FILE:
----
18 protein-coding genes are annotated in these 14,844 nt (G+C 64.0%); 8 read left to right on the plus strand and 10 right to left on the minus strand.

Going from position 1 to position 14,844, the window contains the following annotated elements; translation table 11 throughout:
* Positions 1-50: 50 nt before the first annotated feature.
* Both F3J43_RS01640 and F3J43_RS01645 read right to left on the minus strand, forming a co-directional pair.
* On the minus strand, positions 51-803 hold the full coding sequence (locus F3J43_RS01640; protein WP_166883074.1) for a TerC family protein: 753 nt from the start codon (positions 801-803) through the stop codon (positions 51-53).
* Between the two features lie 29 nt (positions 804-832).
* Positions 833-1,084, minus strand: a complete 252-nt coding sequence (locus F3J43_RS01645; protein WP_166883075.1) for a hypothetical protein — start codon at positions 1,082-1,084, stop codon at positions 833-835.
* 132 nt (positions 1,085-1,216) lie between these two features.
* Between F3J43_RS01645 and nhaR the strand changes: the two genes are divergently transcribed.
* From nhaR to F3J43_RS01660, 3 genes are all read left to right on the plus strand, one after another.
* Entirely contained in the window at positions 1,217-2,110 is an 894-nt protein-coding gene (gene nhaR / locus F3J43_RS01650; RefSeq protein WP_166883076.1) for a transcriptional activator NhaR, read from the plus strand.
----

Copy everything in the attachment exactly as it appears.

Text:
18 protein-coding genes are annotated in these 14,844 nt (G+C 64.0%); 8 read left to right on the plus strand and 10 right to left on the minus strand.

Going from position 1 to position 14,844, the window contains the following annotated elements; translation table 11 throughout:
* Positions 1-50: 50 nt before the first annotated feature.
* Both F3J43_RS01640 and F3J43_RS01645 read right to left on the minus strand, forming a co-directional pair.
* On the minus strand, positions 51-803 hold the full coding sequence (locus F3J43_RS01640; protein WP_166883074.1) for a TerC family protein: 753 nt from the start codon (positions 801-803) through the stop codon (positions 51-53).
* Between the two features lie 29 nt (positions 804-832).
* Positions 833-1,084, minus strand: a complete 252-nt coding sequence (locus F3J43_RS01645; protein WP_166883075.1) for a hypothetical protein — start codon at positions 1,082-1,084, stop codon at positions 833-835.
* 132 nt (positions 1,085-1,216) lie between these two features.
* Between F3J43_RS01645 and nhaR the strand changes: the two genes are divergently transcribed.
* From nhaR to F3J43_RS01660, 3 genes are all read left to right on the plus strand, one after another.
* Entirely contained in the window at positions 1,217-2,110 is an 894-nt protein-coding gene (gene nhaR / locus F3J43_RS01650; RefSeq protein WP_166883076.1) for a transcriptional activator NhaR, read from the plus strand.